Health Watch -- Safe Mowing

Health Watch is a Public Service of the Office of News and Publications and is intended to provide general information only and should not replace the advice of a medical professional. You should contact your physician if you have questions about any of these topics.



Now that spring warmth and rains have made your lawn lush and green, it's time to start mowing. Make sure you do it safely.

Every year, thousands of Americans are injured in lawnmower accidents. Some even die from these accidents. In the year 2000, more than 80,000 lawnmower-related injuries were reported by doctors. There's no telling how many other injuries either weren't reported or didn't require medical care.

Many lawnmower injuries involve partial or complete amputations of fingers or toes, and the doctors at UT Southwestern Medical Center at Dallas who treat these injuries say many of them could have been prevented with a little caution, concentration and common sense.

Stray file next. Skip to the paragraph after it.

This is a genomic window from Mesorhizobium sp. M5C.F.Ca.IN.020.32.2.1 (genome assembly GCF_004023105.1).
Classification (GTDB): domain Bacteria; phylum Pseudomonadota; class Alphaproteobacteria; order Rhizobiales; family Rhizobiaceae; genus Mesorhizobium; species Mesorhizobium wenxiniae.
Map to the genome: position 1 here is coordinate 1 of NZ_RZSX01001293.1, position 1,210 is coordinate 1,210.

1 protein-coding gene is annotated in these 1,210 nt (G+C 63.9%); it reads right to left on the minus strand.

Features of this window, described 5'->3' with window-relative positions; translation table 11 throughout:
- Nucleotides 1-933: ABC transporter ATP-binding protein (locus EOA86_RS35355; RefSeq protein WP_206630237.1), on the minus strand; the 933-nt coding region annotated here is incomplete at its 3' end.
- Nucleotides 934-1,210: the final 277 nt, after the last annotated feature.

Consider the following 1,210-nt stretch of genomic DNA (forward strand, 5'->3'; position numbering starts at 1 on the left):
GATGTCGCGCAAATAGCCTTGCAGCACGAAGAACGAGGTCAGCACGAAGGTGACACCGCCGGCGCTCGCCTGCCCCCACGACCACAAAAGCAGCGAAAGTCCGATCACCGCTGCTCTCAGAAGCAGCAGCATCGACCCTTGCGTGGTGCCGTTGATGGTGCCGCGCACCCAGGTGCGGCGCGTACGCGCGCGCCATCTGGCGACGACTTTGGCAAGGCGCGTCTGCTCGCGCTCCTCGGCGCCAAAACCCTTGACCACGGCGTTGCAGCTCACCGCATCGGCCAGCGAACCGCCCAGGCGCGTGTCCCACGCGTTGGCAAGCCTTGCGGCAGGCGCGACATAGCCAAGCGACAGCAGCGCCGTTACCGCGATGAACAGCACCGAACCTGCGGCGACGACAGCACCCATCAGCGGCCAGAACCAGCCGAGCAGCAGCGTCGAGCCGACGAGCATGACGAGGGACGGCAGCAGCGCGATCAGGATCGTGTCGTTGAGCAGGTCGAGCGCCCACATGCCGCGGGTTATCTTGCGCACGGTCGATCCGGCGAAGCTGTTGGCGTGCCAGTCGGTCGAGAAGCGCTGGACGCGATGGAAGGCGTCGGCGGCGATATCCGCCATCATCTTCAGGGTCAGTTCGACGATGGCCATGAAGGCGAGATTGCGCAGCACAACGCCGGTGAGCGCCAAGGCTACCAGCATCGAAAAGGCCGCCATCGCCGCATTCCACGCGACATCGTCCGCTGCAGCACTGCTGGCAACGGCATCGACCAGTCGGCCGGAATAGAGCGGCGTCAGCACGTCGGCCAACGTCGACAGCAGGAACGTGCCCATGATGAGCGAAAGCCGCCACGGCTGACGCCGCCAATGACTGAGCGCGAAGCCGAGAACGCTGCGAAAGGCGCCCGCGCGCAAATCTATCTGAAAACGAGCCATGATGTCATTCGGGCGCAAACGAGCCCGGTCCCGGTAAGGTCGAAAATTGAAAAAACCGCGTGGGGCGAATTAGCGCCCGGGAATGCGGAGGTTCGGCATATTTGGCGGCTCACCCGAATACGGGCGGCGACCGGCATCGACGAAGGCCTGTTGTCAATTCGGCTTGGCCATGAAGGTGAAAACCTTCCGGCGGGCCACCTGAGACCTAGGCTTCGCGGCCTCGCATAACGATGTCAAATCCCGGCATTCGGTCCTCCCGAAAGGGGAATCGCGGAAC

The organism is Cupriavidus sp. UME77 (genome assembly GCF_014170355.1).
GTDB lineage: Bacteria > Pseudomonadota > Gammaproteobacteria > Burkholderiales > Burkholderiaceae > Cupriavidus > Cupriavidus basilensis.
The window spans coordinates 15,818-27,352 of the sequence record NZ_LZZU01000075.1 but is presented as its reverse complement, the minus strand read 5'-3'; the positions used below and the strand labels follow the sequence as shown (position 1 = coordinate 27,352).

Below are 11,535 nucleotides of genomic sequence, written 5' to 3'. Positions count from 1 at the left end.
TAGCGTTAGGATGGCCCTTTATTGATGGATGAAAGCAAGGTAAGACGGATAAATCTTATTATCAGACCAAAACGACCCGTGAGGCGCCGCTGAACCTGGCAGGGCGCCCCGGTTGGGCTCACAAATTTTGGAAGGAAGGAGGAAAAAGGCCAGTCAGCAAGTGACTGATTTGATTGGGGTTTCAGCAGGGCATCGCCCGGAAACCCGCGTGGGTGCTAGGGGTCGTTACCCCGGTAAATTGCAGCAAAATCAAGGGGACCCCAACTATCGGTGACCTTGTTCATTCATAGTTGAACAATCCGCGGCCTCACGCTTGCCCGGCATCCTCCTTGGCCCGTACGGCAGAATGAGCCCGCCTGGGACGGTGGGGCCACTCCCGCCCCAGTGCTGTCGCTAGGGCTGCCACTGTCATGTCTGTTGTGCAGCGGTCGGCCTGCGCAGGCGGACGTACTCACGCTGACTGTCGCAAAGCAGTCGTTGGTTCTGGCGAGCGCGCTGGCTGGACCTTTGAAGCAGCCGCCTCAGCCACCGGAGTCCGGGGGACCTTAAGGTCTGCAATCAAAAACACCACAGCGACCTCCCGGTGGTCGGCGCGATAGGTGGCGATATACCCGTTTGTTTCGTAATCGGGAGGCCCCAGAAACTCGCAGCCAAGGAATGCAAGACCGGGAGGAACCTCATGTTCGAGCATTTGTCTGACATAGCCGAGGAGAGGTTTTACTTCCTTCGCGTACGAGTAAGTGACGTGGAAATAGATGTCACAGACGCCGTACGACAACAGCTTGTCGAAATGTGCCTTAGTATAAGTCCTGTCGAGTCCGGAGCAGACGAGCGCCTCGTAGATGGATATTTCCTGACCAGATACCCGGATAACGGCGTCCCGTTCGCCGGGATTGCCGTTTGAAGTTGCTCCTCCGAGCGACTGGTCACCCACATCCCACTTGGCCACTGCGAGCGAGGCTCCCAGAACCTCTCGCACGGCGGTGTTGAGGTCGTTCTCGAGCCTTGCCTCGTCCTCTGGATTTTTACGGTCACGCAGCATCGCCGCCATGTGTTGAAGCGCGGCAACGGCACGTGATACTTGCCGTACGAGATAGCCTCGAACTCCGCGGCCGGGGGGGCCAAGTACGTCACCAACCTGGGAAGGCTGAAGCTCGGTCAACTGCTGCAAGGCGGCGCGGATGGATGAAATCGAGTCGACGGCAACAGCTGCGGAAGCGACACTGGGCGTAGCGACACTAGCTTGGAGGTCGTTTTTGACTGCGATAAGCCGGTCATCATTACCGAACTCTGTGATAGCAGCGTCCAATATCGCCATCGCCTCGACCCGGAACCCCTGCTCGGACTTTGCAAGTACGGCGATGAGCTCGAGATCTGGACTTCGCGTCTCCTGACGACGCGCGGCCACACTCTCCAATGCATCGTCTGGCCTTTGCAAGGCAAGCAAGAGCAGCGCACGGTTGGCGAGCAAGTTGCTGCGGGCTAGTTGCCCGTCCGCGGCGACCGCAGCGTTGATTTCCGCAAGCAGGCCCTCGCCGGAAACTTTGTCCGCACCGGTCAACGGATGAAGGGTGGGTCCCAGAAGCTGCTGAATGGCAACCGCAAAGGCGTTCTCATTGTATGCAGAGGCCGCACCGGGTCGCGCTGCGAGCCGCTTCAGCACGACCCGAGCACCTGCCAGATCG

Dr. Maureen Finnegan, a UT Southwestern orthopaedic surgeon, says you should wear sturdy shoes with grip soles when you mow the lawn -- no flip-flops, please. Don't allow children to operate a lawn mower. Shut off the mower completely before you work on it or remove clippings. Keep bystanders -- especially children -- away from the mowing area. If you have to pry debris from the mower or its blades, use a stick instead of your fingers. Before you mow, examine your lawn for any objects that could be sent flying by the mower blades, such as rocks, sticks or toys.

If the worst should happen and you accidentally cut off a finger or toe while operating a lawnmower, find the amputated part and clean it with saline water. Wrap it in gauze and put it in a waterproof plastic bag, then put that bag over ice and get to the emergency room immediately. 

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